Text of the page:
Roger Brown 'Untitled' Mosaic


This work is a mosaic that depict hexagonal skulls that merge into heads toward the top of the scene. The work is sited near a historic site: New York's African Burial Ground. In the 18th century, this space was the burial site for 10 to 20 thousand enslaved African Americans and working class citizens. It was discovered centuries later. Along with paying homage to those who were laid to rest on this site, Brown also remembers those who lost their lives to AIDS in his iconography.Roger Brown was a leading painter of the Chicago-Imagist style. For this project, Brown initially painted his image on canvass and then had the composition transformed by skilled artisans in Italy of special glass mosaics. All aspects of the work were accomplished to Brown`s satisfaction; assembled and installed under his guidance. Of his work, Brown said, “On this ancient cemetery site below the modern skyline of New York City a contemporary tapestry of human faces, each made thin and hollow by the ravages of AIDS, descends like some medieval nightmare into a mosaic of death heads in memory of those of all races who have suffered and died too soon.”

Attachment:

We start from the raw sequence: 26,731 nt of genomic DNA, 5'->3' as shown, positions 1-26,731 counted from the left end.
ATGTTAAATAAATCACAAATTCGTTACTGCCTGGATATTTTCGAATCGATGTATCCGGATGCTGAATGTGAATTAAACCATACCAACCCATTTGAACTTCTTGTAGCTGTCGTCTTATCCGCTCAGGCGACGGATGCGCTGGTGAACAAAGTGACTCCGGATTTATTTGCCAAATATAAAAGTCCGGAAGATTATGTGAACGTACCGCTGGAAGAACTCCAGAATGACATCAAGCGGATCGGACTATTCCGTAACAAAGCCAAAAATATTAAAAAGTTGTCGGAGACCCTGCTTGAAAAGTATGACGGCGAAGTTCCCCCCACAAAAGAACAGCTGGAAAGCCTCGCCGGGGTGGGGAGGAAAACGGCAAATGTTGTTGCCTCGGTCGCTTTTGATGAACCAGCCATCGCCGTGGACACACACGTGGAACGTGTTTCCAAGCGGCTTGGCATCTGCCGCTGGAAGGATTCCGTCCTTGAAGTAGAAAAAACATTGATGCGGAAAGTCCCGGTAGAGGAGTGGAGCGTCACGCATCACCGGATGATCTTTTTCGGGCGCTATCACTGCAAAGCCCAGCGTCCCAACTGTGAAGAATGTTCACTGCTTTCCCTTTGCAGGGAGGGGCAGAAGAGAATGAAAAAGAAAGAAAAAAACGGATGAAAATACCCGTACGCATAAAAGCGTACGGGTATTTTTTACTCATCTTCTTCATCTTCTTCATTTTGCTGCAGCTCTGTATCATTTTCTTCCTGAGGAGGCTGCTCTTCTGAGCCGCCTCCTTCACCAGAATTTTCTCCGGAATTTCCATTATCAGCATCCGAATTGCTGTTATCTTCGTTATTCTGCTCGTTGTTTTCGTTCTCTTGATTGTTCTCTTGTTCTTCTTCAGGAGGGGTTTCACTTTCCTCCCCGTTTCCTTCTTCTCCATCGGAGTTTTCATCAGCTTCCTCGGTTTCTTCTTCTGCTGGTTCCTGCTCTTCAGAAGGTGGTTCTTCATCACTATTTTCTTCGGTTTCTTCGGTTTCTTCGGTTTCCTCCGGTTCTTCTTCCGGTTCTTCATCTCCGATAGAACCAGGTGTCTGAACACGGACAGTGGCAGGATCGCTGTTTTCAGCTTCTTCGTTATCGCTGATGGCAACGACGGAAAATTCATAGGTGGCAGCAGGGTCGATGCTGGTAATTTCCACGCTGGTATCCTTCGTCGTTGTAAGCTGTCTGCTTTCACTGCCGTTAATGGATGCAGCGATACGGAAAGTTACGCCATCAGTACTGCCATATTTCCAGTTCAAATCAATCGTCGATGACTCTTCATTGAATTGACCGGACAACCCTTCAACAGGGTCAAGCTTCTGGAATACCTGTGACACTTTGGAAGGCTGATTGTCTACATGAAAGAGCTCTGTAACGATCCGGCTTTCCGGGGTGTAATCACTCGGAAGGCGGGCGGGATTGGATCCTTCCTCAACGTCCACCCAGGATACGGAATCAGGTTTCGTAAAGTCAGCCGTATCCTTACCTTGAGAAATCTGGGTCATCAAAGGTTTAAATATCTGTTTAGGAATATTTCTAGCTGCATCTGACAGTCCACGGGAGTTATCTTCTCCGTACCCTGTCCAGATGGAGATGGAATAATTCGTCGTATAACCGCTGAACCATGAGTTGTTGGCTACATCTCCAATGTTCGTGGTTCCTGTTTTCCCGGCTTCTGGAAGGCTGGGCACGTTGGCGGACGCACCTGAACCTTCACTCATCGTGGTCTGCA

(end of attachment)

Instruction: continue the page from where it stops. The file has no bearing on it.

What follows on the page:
Installed, 1994